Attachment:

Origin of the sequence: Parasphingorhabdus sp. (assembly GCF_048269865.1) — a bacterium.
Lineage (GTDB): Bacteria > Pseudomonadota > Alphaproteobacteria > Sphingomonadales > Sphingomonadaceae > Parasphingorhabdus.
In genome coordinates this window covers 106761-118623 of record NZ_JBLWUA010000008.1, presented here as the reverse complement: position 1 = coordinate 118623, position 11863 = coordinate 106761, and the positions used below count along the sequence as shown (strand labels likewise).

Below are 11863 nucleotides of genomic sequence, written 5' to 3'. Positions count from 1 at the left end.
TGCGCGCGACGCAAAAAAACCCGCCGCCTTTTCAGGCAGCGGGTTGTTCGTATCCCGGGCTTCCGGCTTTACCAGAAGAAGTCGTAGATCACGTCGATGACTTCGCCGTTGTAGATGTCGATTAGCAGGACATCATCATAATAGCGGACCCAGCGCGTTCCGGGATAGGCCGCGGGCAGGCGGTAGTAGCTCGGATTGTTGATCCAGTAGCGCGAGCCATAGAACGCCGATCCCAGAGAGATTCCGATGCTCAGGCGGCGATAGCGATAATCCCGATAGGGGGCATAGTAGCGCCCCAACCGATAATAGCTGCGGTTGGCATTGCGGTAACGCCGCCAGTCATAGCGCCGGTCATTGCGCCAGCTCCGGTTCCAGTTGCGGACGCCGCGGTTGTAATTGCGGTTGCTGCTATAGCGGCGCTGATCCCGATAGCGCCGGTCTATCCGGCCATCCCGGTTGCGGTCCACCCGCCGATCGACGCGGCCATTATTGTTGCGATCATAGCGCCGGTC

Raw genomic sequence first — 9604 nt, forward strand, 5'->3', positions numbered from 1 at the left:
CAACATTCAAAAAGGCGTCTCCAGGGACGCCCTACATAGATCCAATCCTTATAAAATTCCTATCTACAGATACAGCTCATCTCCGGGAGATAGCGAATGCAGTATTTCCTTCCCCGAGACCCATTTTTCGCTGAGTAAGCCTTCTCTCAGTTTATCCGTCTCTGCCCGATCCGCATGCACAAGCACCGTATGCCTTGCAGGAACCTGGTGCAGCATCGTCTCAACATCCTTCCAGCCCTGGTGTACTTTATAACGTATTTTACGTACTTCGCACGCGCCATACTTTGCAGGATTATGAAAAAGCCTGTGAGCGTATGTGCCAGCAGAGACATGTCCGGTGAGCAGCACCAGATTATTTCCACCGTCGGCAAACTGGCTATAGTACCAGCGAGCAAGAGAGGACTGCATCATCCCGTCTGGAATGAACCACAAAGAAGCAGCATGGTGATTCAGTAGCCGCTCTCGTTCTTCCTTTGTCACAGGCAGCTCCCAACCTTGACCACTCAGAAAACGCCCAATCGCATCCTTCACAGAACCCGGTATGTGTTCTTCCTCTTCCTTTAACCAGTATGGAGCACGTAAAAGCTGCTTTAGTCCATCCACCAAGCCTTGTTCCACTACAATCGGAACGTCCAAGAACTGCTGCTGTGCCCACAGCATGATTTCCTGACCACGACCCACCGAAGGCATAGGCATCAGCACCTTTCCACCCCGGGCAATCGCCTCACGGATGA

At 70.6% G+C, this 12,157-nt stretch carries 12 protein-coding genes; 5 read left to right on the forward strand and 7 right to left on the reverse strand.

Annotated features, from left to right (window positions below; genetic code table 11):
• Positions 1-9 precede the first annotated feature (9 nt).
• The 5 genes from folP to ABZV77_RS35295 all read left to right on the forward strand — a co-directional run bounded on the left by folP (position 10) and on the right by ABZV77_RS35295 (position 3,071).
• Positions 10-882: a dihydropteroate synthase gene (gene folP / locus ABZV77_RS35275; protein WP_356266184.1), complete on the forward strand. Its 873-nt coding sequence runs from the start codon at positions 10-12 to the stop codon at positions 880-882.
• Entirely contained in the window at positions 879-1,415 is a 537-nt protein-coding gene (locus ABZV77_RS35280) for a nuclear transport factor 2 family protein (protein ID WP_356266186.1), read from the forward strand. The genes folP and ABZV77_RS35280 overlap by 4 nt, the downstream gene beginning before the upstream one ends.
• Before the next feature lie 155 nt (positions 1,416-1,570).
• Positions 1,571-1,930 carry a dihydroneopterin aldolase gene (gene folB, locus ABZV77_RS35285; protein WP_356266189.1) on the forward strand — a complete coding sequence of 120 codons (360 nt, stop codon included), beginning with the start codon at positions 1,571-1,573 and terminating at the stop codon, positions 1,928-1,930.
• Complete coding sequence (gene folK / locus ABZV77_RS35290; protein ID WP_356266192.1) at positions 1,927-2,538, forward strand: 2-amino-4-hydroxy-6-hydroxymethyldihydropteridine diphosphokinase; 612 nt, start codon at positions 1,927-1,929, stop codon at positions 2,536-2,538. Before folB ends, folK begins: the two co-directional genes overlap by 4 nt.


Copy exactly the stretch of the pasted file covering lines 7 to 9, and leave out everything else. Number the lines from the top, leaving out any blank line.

CAACATTCAAAAAGGCGTCTCCAGGGACGCCCTACATAGATCCAATCCTTATAAAATTCCTATCTACAGATACAGCTCATCTCCGGGAGATAGCGAATGCAGTATTTCCTTCCCCGAGACCCATTTTTCGCTGAGTAAGCCTTCTCTCAGTTTATCCGTCTCTGCCCGATCCGCATGCACAAGCACCGTATGCCTTGCAGGAACCTGGTGCAGCATCGTCTCAACATCCTTCCAGCCCTGGTGTACTTTATAACGTATTTTACGTACTTCGCACGCGCCATACTTTGCAGGATTATGAAAAAGCCTGTGAGCGTATGTGCCAGCAGAGACATGTCCGGTGAGCAGCACCAGATTATTTCCACCGTCGGCAAACTGGCTATAGTACCAGCGAGCAAGAGAGGACTGCATCATCCCGTCTGGAATGAACCACAAAGAAGCAGCATGGTGATTCAGTAGCCGCTCTCGTTCTTCCTTTGTCACAGGCAGCTCCCAACCTTGACCACTCAGAAAACGCCCAATCGCATCCTTCACAGAACCCGGTATGTGTTCTTCCTCTTCCTTTAACCAGTATGGAGCACGTAAAAGCTGCTTTAGTCCATCCACCAAGCCTTGTTCCACTACAATCGGAACGTCCAAGAACTGCTGCTGTGCCCACAGCATGATTTCCTGACCACGACCCACCGAAGGCATAGGCATCAGCACCTTTCCACCCCGGGCAATCGCCTCACGGATGA

At 70.6% G+C, this 12,157-nt stretch carries 12 protein-coding genes; 5 read left to right on the forward strand and 7 right to left on the reverse strand.

Annotated features, from left to right (window positions below; genetic code table 11):